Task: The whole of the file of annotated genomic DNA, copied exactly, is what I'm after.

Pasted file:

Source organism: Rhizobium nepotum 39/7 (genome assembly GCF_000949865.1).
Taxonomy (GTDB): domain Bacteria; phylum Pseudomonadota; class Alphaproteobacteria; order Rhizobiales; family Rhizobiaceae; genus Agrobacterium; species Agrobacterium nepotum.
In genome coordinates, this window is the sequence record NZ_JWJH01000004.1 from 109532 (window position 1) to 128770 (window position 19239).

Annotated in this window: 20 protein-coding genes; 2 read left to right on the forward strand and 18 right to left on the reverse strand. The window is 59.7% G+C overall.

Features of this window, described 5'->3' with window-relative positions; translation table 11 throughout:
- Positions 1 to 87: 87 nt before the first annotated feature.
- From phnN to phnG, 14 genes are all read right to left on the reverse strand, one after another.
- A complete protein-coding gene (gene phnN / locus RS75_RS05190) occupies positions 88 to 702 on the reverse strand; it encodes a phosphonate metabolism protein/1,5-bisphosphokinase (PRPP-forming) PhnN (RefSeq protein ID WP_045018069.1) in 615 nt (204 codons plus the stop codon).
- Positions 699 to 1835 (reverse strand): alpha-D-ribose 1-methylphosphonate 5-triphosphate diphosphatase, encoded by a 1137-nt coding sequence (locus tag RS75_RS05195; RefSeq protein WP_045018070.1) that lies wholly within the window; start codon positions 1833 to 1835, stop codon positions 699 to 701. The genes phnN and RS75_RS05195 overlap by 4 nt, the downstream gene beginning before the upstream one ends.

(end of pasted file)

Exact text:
Source organism: Rhizobium nepotum 39/7 (genome assembly GCF_000949865.1).
Taxonomy (GTDB): domain Bacteria; phylum Pseudomonadota; class Alphaproteobacteria; order Rhizobiales; family Rhizobiaceae; genus Agrobacterium; species Agrobacterium nepotum.
In genome coordinates, this window is the sequence record NZ_JWJH01000004.1 from 109532 (window position 1) to 128770 (window position 19239).

Annotated in this window: 20 protein-coding genes; 2 read left to right on the forward strand and 18 right to left on the reverse strand. The window is 59.7% G+C overall.

Features of this window, described 5'->3' with window-relative positions; translation table 11 throughout:
- Positions 1 to 87: 87 nt before the first annotated feature.
- From phnN to phnG, 14 genes are all read right to left on the reverse strand, one after another.
- A complete protein-coding gene (gene phnN / locus RS75_RS05190) occupies positions 88 to 702 on the reverse strand; it encodes a phosphonate metabolism protein/1,5-bisphosphokinase (PRPP-forming) PhnN (RefSeq protein ID WP_045018069.1) in 615 nt (204 codons plus the stop codon).
- Positions 699 to 1835 (reverse strand): alpha-D-ribose 1-methylphosphonate 5-triphosphate diphosphatase, encoded by a 1137-nt coding sequence (locus tag RS75_RS05195; RefSeq protein WP_045018070.1) that lies wholly within the window; start codon positions 1833 to 1835, stop codon positions 699 to 701. The genes phnN and RS75_RS05195 overlap by 4 nt, the downstream gene beginning before the upstream one ends.